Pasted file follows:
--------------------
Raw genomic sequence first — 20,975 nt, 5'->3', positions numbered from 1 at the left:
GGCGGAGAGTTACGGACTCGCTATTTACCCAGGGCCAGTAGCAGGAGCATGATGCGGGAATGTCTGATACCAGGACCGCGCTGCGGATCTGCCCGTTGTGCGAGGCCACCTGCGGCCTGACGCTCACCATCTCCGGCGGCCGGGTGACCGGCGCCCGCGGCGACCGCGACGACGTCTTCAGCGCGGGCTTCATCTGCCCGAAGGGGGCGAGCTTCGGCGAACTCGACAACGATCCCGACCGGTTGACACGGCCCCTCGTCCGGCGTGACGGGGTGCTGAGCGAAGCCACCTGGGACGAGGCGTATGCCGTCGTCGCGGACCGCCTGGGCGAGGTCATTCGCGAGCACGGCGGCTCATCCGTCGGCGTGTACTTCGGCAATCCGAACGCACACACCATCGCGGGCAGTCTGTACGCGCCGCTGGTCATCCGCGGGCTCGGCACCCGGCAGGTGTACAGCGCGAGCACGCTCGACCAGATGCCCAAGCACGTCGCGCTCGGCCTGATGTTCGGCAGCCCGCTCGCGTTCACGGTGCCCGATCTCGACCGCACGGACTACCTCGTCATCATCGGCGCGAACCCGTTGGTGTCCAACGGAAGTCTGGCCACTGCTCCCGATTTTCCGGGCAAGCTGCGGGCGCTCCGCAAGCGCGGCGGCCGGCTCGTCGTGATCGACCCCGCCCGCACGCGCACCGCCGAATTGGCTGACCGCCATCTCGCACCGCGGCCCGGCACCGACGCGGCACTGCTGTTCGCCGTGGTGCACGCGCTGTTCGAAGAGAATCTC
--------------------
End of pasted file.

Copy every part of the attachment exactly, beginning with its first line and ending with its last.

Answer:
Raw genomic sequence first — 20,975 nt, 5'->3', positions numbered from 1 at the left:
GGCGGAGAGTTACGGACTCGCTATTTACCCAGGGCCAGTAGCAGGAGCATGATGCGGGAATGTCTGATACCAGGACCGCGCTGCGGATCTGCCCGTTGTGCGAGGCCACCTGCGGCCTGACGCTCACCATCTCCGGCGGCCGGGTGACCGGCGCCCGCGGCGACCGCGACGACGTCTTCAGCGCGGGCTTCATCTGCCCGAAGGGGGCGAGCTTCGGCGAACTCGACAACGATCCCGACCGGTTGACACGGCCCCTCGTCCGGCGTGACGGGGTGCTGAGCGAAGCCACCTGGGACGAGGCGTATGCCGTCGTCGCGGACCGCCTGGGCGAGGTCATTCGCGAGCACGGCGGCTCATCCGTCGGCGTGTACTTCGGCAATCCGAACGCACACACCATCGCGGGCAGTCTGTACGCGCCGCTGGTCATCCGCGGGCTCGGCACCCGGCAGGTGTACAGCGCGAGCACGCTCGACCAGATGCCCAAGCACGTCGCGCTCGGCCTGATGTTCGGCAGCCCGCTCGCGTTCACGGTGCCCGATCTCGACCGCACGGACTACCTCGTCATCATCGGCGCGAACCCGTTGGTGTCCAACGGAAGTCTGGCCACTGCTCCCGATTTTCCGGGCAAGCTGCGGGCGCTCCGCAAGCGCGGCGGCCGGCTCGTCGTGATCGACCCCGCCCGCACGCGCACCGCCGAATTGGCTGACCGCCATCTCGCACCGCGGCCCGGCACCGACGCGGCACTGCTGTTCGCCGTGGTGCACGCGCTGTTCGAAGAGAATCTC